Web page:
The “dormant” Commerce Clause’s prohibition on extraterritorial regulation has tested state efforts to battle greenhouse gas-induced climate change using clean energy policies. This is partly due to the structure of the North American power grid. Simply put, the electricity generated by an in-state power facility might be consumed by any other state connected to that same interconnection during normal operations. This cross-border flow, sale, and consumption of electricity places the grid within the regulatory grasp of the United States Constitution’s Commerce Clause. Congress therefore has authority to regulate the interstate electricity market. The Supreme Court has also interpreted an implicit but “dormant” limitation in the Commerce Clause, prohibiting state legislation that regulates interstate commerce. As a result, the Federal Energy Regulatory Commission (FERC) has been granted authority by Congress over the transmission and wholesale sales of electricity in interstate commerce, leaving the regulation of local electricity generators and utility rates (retail markets) to the individual states.
Another reality states face is the uniform mixing of greenhouse gases in the atmosphere. Because of this, state regulations promoting renewable energy and targeting emissions reductions run the risk of being ineffective if they do not take into account the true measure of the emissions causing local harm. In other words, states’ climate change prevention policies chance falling short of actually reducing in-state emissions if they do not take into account out-of-state emitters that contribute to emissions felt in-state. Thus, the structure of the grid and the properties of greenhouse gases have left state efforts to battle climate change through clean energy regulation that promotes greenhouse gas reductions particularly vulnerable to challenges under the dormant Commerce Clause’s prohibition against extraterritorial regulation.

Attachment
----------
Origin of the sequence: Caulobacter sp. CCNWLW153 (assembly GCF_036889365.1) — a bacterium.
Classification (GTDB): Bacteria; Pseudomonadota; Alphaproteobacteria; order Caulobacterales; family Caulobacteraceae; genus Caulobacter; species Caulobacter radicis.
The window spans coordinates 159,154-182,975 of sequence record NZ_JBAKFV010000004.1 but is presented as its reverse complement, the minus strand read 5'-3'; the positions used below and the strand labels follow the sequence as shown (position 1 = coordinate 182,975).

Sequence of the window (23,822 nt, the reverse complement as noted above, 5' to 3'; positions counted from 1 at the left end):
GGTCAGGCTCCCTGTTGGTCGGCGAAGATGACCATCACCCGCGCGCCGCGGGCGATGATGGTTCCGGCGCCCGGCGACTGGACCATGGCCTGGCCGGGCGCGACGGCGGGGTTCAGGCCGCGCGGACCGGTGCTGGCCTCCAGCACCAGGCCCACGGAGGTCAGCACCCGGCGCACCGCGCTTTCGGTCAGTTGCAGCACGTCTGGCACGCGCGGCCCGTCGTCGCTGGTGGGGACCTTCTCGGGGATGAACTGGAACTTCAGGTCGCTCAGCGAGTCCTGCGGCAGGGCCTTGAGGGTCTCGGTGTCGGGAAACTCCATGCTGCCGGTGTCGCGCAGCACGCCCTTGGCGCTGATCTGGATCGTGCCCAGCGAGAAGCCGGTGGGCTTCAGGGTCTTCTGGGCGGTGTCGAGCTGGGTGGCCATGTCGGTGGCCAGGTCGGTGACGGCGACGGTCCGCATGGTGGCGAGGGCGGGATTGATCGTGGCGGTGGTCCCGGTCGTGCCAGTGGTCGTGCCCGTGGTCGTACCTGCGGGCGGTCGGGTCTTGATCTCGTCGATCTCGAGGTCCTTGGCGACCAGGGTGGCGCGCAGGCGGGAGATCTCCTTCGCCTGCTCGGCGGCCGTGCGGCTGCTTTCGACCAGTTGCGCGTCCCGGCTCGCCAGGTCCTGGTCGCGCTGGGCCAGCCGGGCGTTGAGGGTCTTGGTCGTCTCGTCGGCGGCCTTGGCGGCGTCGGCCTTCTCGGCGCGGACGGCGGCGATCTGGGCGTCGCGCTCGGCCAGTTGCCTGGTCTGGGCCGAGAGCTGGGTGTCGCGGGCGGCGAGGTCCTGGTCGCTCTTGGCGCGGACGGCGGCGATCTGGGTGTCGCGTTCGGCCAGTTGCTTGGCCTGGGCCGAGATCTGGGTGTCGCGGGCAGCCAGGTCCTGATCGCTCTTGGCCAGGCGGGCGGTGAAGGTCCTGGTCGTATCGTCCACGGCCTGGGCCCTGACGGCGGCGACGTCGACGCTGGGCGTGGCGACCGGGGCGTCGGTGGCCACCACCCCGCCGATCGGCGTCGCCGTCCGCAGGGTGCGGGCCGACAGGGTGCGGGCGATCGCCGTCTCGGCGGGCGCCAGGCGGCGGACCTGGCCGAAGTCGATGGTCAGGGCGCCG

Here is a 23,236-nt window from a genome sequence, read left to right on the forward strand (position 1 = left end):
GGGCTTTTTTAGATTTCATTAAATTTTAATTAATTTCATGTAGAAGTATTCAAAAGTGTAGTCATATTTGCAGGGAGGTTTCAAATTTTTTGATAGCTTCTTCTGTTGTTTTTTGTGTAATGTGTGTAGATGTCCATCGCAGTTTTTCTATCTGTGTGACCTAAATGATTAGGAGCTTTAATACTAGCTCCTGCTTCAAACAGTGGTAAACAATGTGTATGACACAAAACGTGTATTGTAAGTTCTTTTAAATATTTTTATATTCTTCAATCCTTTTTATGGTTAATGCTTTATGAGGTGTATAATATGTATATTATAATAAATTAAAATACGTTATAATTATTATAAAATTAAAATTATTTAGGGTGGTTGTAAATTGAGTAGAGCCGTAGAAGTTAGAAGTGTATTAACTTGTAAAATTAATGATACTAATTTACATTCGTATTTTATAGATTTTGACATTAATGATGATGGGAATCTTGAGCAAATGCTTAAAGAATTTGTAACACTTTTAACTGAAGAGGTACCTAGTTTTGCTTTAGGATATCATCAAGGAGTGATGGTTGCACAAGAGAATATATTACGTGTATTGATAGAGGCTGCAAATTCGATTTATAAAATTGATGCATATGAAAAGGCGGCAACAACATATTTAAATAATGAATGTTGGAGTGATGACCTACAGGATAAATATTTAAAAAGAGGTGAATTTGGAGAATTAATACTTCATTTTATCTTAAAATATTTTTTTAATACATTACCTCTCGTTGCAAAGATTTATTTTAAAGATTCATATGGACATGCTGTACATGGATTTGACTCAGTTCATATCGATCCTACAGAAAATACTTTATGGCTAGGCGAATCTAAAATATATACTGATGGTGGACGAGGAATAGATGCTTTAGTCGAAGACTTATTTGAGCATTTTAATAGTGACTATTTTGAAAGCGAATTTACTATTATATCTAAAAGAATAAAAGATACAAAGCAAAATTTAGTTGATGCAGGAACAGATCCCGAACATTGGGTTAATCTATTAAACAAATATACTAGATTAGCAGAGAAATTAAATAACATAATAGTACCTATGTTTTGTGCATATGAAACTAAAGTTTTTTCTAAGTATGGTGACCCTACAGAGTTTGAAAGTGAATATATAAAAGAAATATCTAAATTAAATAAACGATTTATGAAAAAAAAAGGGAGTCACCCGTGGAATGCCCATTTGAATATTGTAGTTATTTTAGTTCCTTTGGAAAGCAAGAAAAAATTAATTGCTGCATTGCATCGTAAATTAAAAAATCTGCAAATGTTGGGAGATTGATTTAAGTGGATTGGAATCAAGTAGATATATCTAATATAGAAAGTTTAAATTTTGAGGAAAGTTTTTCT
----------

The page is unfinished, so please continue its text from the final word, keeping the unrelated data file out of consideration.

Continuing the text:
This Article analyzes the judicial application of the dormant Commerce Clause’s prohibition on extraterritorial regulation to challenges to state clean energy legislation. The Eighth, Ninth, and Tenth Circuits have each taken up the issue of whether such regulations have an improper extraterritorial reach, but their analyses and holdings on the issue appear to have muddied the waters with inconsistent applications of an already convoluted principle. However, climate change prevention policies target a broad range of industries, and the fact patterns before each of the circuits varied not only in the energy sector being regulated, but in scope. Thus, the question is whether the inconsistent holdings among the circuits were due solely to the differences in the particular facts of the case before it, solely as a result of differences in doctrinal interpretation, or some combination of the two.
The answer to that question could have important implications for states moving forward with aggressive policies seeking to reduce emissions. The paucity of federal involvement has prompted state governments to take the lead in enacting progressive legislation to mitigate the local harms of climate change. However, as it stands, states are left uncertain of whether their legitimate climate change goals and resulting legislation are vulnerable to dormant Commerce Clause challenges.
Fact or Doctrine? Inconsistencies in the Application of the Dormant Commerce Clause's Extraterritoriality Principle to Challenges to State Climate Change Prevention Policies,
San Diego J. Climate & Energy L.
Available at: https://digital.sandiego.edu/jcel/vol13/iss1/5